BY SHANE WENZEL
While I have my own thoughts on what 2023 could ultimately bring, regardless of a questionable start in the first month of the year with cryptocurrency investors wishing they hadn’t fallen for the ‘hype’, it’s always about the economics and what the experts are saying.
One of the first predictions I heard in my inquiry is that the Bank of Canada suggests that inflation is likely to rise even higher in the short term before things begin to ease. While there was no definition of what ‘short term’ means, there have been several interest rate increases since that statement, with the latest increase occurring in late January 2023 with no guarantee we are at the end. There is a noticeable rise in environmentalists looking for ways to end our fossil fuel industry as quickly as possible, along with a suggestion of money for a ‘Just Transition’ for oilfield workers. That suggestion hasn’t gone over well. But they tell us we’re not supposed to talk about that as it might cause doubt among potential investors. Yes, I would say that is very likely. Particularly since wind power is not possible without fossil fuels from the production stage through installation to maintenance.
So, I decided to look for predictions from other sources relative to most Albertan’s concerns. Travel and tourism have been a great source of revenue for Alberta, but global tourism is not expected to return to normal post-pandemic due to escalating costs. Sporting and events are slated to spur tourism, but then Calgary doesn’t yet have a modern event centre. I am still hoping we can accommodate the many thousands of Rotarians slated to land in Calgary in a couple of years without having to send them down the QE2 to find lodging.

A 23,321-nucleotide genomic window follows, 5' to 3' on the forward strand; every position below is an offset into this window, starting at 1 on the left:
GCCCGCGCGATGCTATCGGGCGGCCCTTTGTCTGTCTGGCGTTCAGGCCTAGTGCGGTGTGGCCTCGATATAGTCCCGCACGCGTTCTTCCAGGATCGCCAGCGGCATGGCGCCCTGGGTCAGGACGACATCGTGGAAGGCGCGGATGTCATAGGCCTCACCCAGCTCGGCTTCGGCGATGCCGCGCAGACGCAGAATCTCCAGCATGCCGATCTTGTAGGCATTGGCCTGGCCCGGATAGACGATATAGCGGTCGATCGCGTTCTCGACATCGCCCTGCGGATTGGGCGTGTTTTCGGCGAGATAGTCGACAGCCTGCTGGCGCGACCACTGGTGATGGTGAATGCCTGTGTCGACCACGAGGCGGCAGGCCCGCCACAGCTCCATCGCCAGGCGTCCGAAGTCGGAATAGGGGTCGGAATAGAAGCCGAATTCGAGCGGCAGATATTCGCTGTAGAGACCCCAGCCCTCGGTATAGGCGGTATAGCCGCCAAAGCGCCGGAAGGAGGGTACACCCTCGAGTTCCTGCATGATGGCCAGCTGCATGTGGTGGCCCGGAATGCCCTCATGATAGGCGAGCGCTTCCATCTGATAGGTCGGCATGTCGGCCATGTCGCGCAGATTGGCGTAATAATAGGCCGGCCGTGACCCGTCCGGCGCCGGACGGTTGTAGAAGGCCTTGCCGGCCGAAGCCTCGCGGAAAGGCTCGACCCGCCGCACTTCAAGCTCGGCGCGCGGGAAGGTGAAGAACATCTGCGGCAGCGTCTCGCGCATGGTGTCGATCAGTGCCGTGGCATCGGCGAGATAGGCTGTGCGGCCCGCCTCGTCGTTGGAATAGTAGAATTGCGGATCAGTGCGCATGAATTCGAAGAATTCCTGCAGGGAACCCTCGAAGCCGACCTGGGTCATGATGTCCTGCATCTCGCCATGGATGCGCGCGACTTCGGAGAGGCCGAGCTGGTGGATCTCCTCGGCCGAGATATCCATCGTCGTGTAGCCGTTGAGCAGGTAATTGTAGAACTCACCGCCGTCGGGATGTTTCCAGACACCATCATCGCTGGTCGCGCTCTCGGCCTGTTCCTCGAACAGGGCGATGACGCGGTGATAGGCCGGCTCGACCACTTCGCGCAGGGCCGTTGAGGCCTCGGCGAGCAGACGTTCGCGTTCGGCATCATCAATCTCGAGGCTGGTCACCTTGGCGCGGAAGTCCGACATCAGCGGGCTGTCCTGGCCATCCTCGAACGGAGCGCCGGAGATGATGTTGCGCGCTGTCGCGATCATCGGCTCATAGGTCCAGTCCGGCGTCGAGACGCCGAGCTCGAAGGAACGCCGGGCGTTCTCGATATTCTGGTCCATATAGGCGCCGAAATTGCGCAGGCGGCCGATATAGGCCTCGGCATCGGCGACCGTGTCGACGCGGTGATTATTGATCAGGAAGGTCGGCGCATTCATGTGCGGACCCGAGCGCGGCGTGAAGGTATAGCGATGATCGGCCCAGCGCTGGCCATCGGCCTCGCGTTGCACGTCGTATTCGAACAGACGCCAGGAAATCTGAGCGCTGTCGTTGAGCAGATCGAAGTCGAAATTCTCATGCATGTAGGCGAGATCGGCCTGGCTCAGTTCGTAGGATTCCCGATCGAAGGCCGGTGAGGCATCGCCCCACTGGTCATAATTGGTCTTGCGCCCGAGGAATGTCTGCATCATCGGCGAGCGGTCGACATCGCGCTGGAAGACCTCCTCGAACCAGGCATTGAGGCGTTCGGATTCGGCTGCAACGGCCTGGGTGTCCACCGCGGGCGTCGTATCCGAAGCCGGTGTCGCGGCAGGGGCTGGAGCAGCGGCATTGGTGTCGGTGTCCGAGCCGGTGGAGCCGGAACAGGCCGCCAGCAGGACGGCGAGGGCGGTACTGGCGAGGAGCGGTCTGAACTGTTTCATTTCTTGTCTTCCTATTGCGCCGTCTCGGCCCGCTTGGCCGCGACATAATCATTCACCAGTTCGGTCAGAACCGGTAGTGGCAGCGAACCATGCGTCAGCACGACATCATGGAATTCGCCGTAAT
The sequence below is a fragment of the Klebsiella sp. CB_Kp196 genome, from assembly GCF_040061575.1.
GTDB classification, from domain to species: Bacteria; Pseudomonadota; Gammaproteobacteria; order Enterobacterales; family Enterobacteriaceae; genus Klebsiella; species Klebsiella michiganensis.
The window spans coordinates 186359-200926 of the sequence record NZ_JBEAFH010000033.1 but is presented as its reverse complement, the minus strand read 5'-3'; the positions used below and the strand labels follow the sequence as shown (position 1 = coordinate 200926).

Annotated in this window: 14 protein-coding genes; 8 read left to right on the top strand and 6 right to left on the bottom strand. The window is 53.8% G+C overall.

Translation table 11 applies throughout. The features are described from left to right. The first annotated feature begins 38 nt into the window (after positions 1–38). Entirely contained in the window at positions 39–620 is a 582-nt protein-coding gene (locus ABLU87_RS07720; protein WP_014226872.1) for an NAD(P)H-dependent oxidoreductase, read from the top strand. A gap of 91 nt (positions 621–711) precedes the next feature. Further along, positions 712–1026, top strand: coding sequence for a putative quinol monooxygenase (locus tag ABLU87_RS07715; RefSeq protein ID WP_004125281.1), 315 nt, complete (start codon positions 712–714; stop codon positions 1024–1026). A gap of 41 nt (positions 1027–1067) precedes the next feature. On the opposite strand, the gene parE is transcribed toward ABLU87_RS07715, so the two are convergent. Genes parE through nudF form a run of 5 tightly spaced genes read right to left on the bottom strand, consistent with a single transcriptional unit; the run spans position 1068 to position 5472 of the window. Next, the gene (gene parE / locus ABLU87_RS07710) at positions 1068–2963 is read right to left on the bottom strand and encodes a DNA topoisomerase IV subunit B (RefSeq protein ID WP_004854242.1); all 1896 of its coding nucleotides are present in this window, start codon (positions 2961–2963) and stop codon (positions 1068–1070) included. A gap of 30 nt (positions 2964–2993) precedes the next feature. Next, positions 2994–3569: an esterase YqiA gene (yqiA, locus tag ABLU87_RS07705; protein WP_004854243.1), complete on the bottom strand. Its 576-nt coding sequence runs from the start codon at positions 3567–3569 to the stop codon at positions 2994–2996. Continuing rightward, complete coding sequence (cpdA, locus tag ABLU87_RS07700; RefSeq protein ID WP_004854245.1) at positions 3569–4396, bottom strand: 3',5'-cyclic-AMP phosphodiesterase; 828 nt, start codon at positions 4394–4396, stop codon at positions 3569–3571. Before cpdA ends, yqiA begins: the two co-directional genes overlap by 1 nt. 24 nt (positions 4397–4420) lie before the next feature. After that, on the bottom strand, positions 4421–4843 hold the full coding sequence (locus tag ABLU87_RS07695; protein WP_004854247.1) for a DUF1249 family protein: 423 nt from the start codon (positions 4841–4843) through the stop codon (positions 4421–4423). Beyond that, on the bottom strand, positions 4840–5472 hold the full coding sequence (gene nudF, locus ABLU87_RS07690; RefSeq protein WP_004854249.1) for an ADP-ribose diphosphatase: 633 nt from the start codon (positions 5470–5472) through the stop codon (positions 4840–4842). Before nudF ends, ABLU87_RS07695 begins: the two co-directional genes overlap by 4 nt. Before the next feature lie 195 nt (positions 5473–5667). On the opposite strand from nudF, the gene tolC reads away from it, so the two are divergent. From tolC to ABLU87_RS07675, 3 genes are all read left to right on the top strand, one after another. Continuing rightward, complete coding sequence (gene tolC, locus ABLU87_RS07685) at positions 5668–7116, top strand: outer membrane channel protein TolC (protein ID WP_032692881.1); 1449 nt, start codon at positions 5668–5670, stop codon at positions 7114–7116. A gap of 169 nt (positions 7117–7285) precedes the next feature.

The fastest-growing economies in 2023 are predicted to first be Guyana at 30% as it steps up its oil and gas development, followed by Libya (15%) again due to oil and gas development and political stability, and shockingly Venezuela at 9.3%, followed closely by countries such as Rwanda, Ivory Coast, and Senegal – all for the same reason. Everywhere else growth drops substantially. Canada is rated at 2% GDP growth. NDP pressure to do more to fight climate change puts us at a hopeful 3.3% inflation by year-end, just slightly lower than the USA. At least we aren’t Argentina with 0% growth and 70.5% inflation. No, that is not a typo!
When speaking about Canada, they weren’t shy about adding that tensions between resource-rich provinces and climate-frenzy Ottawa will continue and serve to weaken our political stability. And that only an energy-export windfall will help counter the impact of rising prices. Economic hardship in 2023 is said to be at the forefront of everyone’s mind along with housing insecurity as it seems the world isn’t building enough housing, which is adding to the hardship for many.
And what is this about Canada spending millions of dollars on COVID isolation hotels because someone forgot to give 30-days notice of vacating until almost a year and a half after travel mandates were lifted?